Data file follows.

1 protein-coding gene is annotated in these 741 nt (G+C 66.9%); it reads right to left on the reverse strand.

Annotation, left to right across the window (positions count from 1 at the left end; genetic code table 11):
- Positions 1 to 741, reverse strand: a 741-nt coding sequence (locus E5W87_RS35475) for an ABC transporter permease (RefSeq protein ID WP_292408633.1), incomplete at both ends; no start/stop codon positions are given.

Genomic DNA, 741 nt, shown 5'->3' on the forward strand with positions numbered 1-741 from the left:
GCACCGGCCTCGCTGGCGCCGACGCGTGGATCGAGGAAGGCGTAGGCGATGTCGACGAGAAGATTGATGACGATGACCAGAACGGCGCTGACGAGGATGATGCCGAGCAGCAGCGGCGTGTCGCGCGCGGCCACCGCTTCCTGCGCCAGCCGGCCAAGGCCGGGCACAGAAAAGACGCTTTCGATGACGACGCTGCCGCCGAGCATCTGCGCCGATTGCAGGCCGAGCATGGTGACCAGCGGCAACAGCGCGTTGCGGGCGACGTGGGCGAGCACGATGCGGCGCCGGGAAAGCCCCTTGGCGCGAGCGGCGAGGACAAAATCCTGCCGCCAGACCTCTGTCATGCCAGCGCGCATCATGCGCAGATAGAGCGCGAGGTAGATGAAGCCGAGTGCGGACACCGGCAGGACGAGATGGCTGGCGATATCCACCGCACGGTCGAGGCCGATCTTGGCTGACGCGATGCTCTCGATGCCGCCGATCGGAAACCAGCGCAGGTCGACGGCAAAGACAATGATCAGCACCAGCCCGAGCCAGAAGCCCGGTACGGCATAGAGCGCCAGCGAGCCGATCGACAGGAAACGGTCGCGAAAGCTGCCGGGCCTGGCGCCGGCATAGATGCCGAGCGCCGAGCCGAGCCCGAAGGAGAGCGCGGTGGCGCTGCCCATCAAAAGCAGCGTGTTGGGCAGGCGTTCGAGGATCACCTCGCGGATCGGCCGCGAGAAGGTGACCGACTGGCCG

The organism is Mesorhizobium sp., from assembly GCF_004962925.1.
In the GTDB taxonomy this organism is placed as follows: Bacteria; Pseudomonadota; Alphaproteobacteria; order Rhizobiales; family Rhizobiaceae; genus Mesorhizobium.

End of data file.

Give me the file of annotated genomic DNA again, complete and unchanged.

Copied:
1 protein-coding gene is annotated in these 741 nt (G+C 66.9%); it reads right to left on the reverse strand.

Annotation, left to right across the window (positions count from 1 at the left end; genetic code table 11):
- Positions 1 to 741, reverse strand: a 741-nt coding sequence (locus E5W87_RS35475) for an ABC transporter permease (RefSeq protein ID WP_292408633.1), incomplete at both ends; no start/stop codon positions are given.

Genomic DNA, 741 nt, shown 5'->3' on the forward strand with positions numbered 1-741 from the left:
GCACCGGCCTCGCTGGCGCCGACGCGTGGATCGAGGAAGGCGTAGGCGATGTCGACGAGAAGATTGATGACGATGACCAGAACGGCGCTGACGAGGATGATGCCGAGCAGCAGCGGCGTGTCGCGCGCGGCCACCGCTTCCTGCGCCAGCCGGCCAAGGCCGGGCACAGAAAAGACGCTTTCGATGACGACGCTGCCGCCGAGCATCTGCGCCGATTGCAGGCCGAGCATGGTGACCAGCGGCAACAGCGCGTTGCGGGCGACGTGGGCGAGCACGATGCGGCGCCGGGAAAGCCCCTTGGCGCGAGCGGCGAGGACAAAATCCTGCCGCCAGACCTCTGTCATGCCAGCGCGCATCATGCGCAGATAGAGCGCGAGGTAGATGAAGCCGAGTGCGGACACCGGCAGGACGAGATGGCTGGCGATATCCACCGCACGGTCGAGGCCGATCTTGGCTGACGCGATGCTCTCGATGCCGCCGATCGGAAACCAGCGCAGGTCGACGGCAAAGACAATGATCAGCACCAGCCCGAGCCAGAAGCCCGGTACGGCATAGAGCGCCAGCGAGCCGATCGACAGGAAACGGTCGCGAAAGCTGCCGGGCCTGGCGCCGGCATAGATGCCGAGCGCCGAGCCGAGCCCGAAGGAGAGCGCGGTGGCGCTGCCCATCAAAAGCAGCGTGTTGGGCAGGCGTTCGAGGATCACCTCGCGGATCGGCCGCGAGAAGGTGACCGACTGGCCG

The organism is Mesorhizobium sp., from assembly GCF_004962925.1.
In the GTDB taxonomy this organism is placed as follows: Bacteria; Pseudomonadota; Alphaproteobacteria; order Rhizobiales; family Rhizobiaceae; genus Mesorhizobium.